Fire’s Tensions: Indigenous Fire Ecologies and Burning Regulations in Eastern Indonesia’s Seasonally Dry Tropics

Date and Time: 
Friday, 6 May, 2011 - 17:20 to 17:40
FOWLER, Cissy -- Wofford College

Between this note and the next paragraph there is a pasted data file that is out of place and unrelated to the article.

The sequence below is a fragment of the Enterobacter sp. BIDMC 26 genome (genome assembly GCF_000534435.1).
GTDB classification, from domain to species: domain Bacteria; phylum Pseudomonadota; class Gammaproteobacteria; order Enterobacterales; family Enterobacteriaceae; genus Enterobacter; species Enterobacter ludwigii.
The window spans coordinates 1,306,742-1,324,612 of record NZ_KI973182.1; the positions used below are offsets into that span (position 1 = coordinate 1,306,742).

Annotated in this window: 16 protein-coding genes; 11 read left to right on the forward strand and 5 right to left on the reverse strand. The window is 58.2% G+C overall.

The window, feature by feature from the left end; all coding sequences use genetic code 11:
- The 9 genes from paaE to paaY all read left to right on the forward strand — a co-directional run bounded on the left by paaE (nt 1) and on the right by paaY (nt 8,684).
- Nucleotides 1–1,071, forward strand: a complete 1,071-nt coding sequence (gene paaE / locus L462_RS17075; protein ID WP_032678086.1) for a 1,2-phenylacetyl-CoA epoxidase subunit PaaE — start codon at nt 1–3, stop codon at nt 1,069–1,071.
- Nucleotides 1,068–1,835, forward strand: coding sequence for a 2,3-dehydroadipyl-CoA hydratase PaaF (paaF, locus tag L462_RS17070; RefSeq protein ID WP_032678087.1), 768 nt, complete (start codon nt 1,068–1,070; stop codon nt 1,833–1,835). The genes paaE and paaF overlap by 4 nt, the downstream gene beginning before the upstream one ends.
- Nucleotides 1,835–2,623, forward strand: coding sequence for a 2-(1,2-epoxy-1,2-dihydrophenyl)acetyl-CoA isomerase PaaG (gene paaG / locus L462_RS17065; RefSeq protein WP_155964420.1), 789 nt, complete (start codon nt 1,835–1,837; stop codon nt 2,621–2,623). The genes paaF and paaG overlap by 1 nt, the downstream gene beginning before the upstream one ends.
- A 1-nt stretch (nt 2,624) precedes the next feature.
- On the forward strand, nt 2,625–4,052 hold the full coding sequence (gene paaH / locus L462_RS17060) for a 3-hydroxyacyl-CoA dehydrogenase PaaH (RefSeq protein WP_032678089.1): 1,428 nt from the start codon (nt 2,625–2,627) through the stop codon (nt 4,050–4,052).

Anthropogenic fires in the seasonally dry tropics enflame tensions between cultural survival, ecosystems integrity, and government legislation. On the island of Sumba, farmers depend on fires to produce food and achieve other socio-cultural goals. Yet, despite tremendous geographical variation, one Zero Burn law prohibits all landscape fires across Indonesia thereby criminalizing farmers, discounting fire’s nutritional functions, and misconstruing fire ecology. While men and women of all ages possess expert knowledge and skills in their burning practices, their motives are not always benevolent or benign and their fires are not always predictable or controllable. Most anthropogenic fires are productive horticultural tools, however fires have heterogeneous (beneficial, detrimental, neutral) effects on plant communities. The duplicitousness of anthropogenic fires complicates easy judgments of indigenous peoples as skilled or unskilled, fires as ‘good’ or ‘bad’, and the neo-colonial government as ‘just’ or ‘injust’. Clearly, though, legislative reform is needed. The Indonesian government’s aim to create a fire-free national landscape and a zero-burn social order is problematic. What fire policies would maximize health and justice?